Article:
Seasonal and spatial variations in methyl chloride in NW Atlantic waters
Moore, R. M.
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 Methyl chloride concentrations were measured in the upper 200 m of the water column of the NW Atlantic during three cruises along the same track in spring, summer and fall of 2003. Distinct seasonality was apparent, with the surface waters being either undersaturated or close to equilibrium with the atmosphere in spring, but with supersaturation of the warmer waters in summer and fall. Cooler waters at the more northerly stations were always undersaturated, thus representing a continual sink for atmospheric methyl chloride. Even on an annual basis, the concentration anomaly ( the difference between measured concentration and equilibrium with the atmosphere) was strongly dependent on sea surface temperature (SST). This empirical relationship can be used to extrapolate fluxes globally or to estimate the influence of global warming on ocean-to-atmosphere fluxes of methyl chloride. The global flux of methyl chloride to the atmosphere estimate based on the full-year relationship between concentration anomaly and SST is 17 Gmol/y, and is reduced to 6 Gmol/y if separate seasonal relationships are used. It appears that the ocean component of the flux is highly sensitive to temperature, but the actual source of the methyl chloride in ocean waters remains largely unknown.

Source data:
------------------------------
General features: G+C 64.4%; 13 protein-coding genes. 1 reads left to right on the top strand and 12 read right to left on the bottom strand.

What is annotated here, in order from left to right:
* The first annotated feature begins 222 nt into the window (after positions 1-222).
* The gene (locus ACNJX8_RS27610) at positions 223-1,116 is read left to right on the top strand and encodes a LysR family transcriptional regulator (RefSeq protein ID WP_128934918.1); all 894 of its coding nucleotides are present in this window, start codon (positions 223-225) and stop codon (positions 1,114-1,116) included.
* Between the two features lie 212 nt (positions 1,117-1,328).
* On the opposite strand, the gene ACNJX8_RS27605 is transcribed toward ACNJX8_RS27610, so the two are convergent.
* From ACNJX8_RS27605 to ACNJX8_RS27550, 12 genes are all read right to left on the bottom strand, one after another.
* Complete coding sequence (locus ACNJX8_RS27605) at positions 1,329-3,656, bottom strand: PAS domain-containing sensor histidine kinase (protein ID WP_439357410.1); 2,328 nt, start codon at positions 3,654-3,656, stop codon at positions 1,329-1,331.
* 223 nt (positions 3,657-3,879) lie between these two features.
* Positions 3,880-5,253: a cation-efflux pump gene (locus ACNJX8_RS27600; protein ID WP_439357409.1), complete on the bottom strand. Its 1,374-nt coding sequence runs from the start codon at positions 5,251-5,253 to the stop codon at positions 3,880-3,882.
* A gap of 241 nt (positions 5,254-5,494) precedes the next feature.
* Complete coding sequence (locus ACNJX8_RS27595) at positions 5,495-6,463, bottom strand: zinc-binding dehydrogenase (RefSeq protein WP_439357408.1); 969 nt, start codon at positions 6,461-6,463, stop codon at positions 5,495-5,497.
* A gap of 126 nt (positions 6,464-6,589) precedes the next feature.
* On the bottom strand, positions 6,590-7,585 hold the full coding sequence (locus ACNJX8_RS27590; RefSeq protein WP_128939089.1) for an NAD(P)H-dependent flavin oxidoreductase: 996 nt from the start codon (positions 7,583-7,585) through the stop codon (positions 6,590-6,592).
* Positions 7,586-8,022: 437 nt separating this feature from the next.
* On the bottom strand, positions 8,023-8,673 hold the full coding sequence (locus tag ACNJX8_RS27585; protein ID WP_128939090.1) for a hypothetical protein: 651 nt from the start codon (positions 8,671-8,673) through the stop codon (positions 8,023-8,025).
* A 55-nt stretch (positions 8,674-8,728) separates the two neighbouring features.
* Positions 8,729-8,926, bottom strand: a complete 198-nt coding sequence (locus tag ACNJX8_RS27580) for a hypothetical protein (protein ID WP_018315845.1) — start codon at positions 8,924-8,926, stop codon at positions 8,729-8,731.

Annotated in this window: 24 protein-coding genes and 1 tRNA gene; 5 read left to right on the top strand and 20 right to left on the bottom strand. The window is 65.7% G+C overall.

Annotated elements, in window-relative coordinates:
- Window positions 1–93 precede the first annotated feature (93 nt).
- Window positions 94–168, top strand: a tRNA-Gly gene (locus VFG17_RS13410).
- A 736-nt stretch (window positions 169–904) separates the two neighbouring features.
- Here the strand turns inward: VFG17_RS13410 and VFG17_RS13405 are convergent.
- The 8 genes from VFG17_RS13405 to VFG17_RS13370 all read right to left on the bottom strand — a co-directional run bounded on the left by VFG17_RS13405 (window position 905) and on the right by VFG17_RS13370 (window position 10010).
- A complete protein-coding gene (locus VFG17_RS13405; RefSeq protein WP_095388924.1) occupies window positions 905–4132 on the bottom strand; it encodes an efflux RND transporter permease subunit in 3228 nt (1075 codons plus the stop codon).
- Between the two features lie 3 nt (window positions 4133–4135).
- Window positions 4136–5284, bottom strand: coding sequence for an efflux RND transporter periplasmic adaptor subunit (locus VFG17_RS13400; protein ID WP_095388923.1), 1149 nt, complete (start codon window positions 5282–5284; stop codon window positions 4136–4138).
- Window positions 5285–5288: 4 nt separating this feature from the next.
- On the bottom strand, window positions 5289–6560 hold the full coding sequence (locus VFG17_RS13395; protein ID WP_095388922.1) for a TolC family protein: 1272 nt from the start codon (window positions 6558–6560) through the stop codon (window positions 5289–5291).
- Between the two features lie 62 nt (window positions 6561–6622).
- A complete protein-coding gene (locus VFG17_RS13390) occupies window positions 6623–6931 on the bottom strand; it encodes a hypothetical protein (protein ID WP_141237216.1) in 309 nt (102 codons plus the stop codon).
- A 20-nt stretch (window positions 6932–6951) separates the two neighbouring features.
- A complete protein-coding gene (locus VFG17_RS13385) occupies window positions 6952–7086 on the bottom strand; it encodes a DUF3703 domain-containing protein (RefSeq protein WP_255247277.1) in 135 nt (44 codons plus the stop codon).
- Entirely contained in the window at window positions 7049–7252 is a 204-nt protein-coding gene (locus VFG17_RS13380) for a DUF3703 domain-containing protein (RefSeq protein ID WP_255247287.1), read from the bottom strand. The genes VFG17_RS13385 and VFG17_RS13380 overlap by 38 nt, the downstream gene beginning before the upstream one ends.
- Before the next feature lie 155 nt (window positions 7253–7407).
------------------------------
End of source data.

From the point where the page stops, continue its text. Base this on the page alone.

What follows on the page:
MacDonald, S., and R. M. Moore. 2007. "Seasonal and spatial variations in methyl chloride in NW Atlantic waters." Journal of Geophysical Research-Oceans 112(C5): 05028-C05028. DOI:10.1029/2006JC003812